Mission m71 loudspeaker

I haven't been shy in these pages regarding my love for the Mission 731i loudspeaker (reviewed in November 1996, Vol.19 No.11). It quickly became my reference standard for an entry-level audiophile speaker. Subsequent to my review, Mission significantly improved the speaker by introducing a silk-dome tweeter (see Follow-Up in April 1998, Vol.12 No.4). I bought three pairs: one for my home recording studio, one for my faux outdoor summer-home system (guest bedroom windowsills, pointing outward), and one for portable use to drag to friends' parties when their sound systems are not up to snuff.

Earlier last year, when I was told the 731i had been discontinued, I called Dobbin-Bolgla, Mission's PR firm, in a rage.

"How dare they discontinue my favorite budget speaker?!?"

"Calm down," quoth D-B's Frank Doris. "It's been replaced by a better and less expensive speaker."

"Well, we'll see about that!"

On a Mission to improve speaker design
When the Mission m71s arrived, they didn't resemble the old 731i's at all—the m71 looks decidedly more upscale. The cabinet is larger and deeper, with an attractive trapezoidal grillecloth. And unlike the front-ported 731i, the rear-ported m71 is biwirable.

At $250/pair, the m71 is $50 cheaper than the 731i, the savings achieved by switching manufacturing to Asia while continuing to design in the UK. The m71 features a new tweeter, a 1" Micro-Fiber soft-dome type with ferrofluid cooling and a neodymium magnet. The 5.25" woofer has a cone of bonded woven-glass composite and a 1" voice-coil. The drivers are mounted on a rigid, high-impact baffle of molded ABS, with the woofer mounted above the tweeter. The speaker features silicon steel inductors and polyester capacitors and is shielded for home-theater use.

Mission is serious about speaker stands; their stand for the m71, the Stance ($200/pair), is an attractive, well-made design of cast iron with three cylindrical pillars, the largest of these designed to be filled with sand. For my review, however, I tested the m71s with the similarly constructed Celestion Si stands.

Occasionally I receive correspondence from Stereophile readers, and in the last year I've received quite a bit of e-mail from a reader from the Midwest. Miss Brenda's animated and idiosyncratic prose reminded me of early Corey Greenberg—an image that quickly faded when she e-mailed me a photo of herself. Before the m71 arrived, Miss Brenda already had comments on the speaker: "Okay, yeah, I read about 'em in a few Brit rags. Yeah, they're getting rave reviews, but one thing bothers me about 'em. What's the deal with the end user being able to choose between a ported or sealed-box enclosure? Does I really wish to make that kind of choice? What thinks ye, oh Great Audio Sage?"

Miss Brenda was referring to the foam discs that Mission provides with the m71. Although stands are recommended to extract the best from a speaker such as this, many purchasers will just stick 'em on a bookshelf against a wall. For that case, Mission has provided the plugs to seal the rear port, to prevent booming bass—a clever idea. I found that on stands 4' from the wall, the m71s sounded best (improved dynamics, bass definition, and bloom) without the plugs, so in the box the plugs remained for most of my reviewing. I also spent most of the review period listening with the grilles off, which resulted in slightly (but not significantly) more transparent sound.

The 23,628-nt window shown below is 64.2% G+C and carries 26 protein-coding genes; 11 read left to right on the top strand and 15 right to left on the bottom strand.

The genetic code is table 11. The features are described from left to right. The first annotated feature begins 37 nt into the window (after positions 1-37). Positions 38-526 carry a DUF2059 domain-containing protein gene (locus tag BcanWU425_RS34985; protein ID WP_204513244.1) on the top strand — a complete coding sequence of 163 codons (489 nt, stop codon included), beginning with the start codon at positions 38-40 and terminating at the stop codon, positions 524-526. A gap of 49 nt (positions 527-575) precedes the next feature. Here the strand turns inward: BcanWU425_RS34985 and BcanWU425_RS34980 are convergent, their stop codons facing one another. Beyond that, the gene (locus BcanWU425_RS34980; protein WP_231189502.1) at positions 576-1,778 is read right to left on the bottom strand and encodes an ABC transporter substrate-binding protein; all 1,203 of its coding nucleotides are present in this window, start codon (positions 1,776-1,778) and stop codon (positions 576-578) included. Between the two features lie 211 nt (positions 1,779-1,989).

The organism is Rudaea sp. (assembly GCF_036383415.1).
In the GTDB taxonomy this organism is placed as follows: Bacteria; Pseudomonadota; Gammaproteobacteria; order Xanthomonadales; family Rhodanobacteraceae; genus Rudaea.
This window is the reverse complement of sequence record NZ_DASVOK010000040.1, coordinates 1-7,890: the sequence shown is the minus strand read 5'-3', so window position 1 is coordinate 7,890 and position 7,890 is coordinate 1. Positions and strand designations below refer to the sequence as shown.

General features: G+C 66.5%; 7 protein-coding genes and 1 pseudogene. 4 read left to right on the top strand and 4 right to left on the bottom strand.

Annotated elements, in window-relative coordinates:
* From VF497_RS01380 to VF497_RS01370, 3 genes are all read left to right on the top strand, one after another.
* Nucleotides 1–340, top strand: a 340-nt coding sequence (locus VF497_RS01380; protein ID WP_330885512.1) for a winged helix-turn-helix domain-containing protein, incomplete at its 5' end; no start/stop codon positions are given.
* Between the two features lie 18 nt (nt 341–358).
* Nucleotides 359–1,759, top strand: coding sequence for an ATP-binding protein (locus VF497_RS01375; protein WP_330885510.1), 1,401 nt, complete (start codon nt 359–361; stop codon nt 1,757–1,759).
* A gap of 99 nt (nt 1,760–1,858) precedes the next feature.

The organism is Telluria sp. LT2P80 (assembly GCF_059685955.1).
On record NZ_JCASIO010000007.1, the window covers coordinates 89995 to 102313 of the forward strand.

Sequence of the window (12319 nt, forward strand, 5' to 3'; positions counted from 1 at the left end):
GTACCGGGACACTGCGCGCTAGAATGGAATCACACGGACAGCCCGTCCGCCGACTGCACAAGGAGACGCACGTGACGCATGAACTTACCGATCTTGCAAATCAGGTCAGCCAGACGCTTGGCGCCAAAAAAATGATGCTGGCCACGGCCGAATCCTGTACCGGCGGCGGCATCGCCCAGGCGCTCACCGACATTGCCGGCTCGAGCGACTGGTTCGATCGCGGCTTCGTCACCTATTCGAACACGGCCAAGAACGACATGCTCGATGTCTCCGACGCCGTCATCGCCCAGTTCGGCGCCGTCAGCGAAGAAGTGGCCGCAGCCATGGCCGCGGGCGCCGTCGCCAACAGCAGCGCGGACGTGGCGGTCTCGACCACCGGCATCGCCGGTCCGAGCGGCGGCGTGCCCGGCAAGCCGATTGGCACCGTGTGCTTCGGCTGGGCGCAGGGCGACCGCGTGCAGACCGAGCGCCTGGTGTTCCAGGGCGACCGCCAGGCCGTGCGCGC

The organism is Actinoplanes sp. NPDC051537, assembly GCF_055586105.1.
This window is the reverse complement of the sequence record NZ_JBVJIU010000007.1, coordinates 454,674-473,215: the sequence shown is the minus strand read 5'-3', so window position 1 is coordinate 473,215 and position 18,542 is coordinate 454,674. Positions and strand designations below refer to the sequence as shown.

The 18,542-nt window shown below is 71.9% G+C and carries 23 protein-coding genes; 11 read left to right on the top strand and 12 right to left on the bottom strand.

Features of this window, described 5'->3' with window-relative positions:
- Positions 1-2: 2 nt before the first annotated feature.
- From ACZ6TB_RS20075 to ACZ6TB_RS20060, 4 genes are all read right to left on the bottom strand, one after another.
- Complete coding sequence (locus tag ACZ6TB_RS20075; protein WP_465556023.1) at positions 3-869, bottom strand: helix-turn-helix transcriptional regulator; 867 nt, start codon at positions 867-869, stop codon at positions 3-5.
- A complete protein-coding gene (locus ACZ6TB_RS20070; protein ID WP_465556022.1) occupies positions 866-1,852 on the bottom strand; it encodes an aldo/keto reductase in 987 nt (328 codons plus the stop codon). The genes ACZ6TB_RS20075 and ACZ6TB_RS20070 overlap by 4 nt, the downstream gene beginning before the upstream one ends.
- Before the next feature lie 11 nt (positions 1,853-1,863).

Put your Mission where your mouth is
It's been almost two years since I began my quest to seek out affordable high-performance speakers. During that time I've listened to seven different designs, as well as my affordable benchmarks, and have been very pleased; I've not yet found a speaker I've disliked. That said, the performance of the Mission m71 exceeded the performance of all the affordable speakers I've recently reviewed in two critical areas.

First, the m71 exhibited levels of detail resolution, transparency, and low-level dynamic articulation in the timbrally natural midrange beyond anything I've heard thus far from any speaker costing less than $1000/pair. The Mission may be the budget speaker for aficionados of vocal and piano recordings. On "Some People's Lives," from Janis Ian's Breaking Silence LP (Analogue Productions CAPP027), not only were Ian's intimate and expressive vocals intoxicating and the piano natural and rich, but, for the first time on a speaker this inexpensive, I could easily follow the whooshing articulation of Ian's piano damper pedal as it was engaged and released. Similarly, the definition and immediacy of the upper-register male vocal on Genesis' The Lamb Lies Down on Broadway (Atco/Classic SD-2-401) blended convincingly with the fast (but not sharp or harsh), natural attack of the piano accompaniment.

Second, the m71's bass definition, extension, and dynamic bloom exceeded the performance of any other bookshelf speaker I've tested. The transient attack, articulation, and definition of the bass drum on George Crumb's Music for a Summer Evening (Makrokosmos III) (Nonesuch 71311) moved considerable air without a trace of overhang or congested thud, and the Missions' superior rendering of the recorded acoustic space and precise soundstaging resulted in the most dramatic rendering of this benchmark classical work I've heard from such small speakers.

Acoustic jazz also fared well; the string bass on the superb new Quiex pressing of Miles Davis' Kind of Blue (Columbia/Classic CS 8163) was woody and resonant, but without a trace of midbass overhang. I was further surprised by the m71's lower frequency limit, which in my room extended quite naturally into the lower 40Hz region with no sense of strain or coloration.

Distributor: Denon Electronics
19 Chapin Road
Pine Brook, NJ 07058
(973) 396-0810